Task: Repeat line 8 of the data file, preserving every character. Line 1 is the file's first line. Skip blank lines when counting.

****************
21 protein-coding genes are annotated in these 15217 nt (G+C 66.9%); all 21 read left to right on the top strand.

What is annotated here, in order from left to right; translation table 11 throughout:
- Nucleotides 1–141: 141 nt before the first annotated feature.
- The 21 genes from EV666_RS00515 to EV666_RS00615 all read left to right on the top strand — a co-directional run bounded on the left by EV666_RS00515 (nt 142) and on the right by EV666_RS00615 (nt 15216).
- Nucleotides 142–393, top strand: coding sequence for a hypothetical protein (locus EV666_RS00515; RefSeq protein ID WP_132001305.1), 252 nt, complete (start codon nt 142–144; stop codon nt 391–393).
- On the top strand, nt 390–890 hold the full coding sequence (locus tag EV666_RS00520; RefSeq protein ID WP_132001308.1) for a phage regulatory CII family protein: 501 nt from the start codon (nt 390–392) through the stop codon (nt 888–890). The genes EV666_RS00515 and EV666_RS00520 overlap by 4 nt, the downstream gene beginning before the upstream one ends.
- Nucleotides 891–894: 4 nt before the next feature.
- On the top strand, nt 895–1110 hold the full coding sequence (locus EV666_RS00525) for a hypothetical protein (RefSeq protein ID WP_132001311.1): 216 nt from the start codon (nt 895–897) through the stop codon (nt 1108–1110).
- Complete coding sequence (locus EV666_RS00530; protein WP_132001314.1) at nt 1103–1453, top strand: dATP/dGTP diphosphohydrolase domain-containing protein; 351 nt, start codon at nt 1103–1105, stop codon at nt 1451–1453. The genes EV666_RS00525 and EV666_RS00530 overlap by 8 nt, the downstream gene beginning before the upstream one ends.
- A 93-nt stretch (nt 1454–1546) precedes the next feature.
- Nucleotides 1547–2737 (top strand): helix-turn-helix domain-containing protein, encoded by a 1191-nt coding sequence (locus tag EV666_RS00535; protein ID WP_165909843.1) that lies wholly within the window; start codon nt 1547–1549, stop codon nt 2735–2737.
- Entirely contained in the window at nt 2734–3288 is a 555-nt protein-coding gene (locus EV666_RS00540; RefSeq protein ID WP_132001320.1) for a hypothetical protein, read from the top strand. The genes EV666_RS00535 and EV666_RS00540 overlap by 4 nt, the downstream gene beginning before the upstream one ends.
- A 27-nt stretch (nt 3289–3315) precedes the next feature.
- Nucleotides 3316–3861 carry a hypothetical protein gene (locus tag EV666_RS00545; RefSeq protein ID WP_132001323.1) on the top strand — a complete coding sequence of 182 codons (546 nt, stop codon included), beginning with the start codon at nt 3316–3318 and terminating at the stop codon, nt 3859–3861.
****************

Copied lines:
- On the top strand, nt 895–1110 hold the full coding sequence (locus EV666_RS00525) for a hypothetical protein (RefSeq protein ID WP_132001311.1): 216 nt from the start codon (nt 895–897) through the stop codon (nt 1108–1110).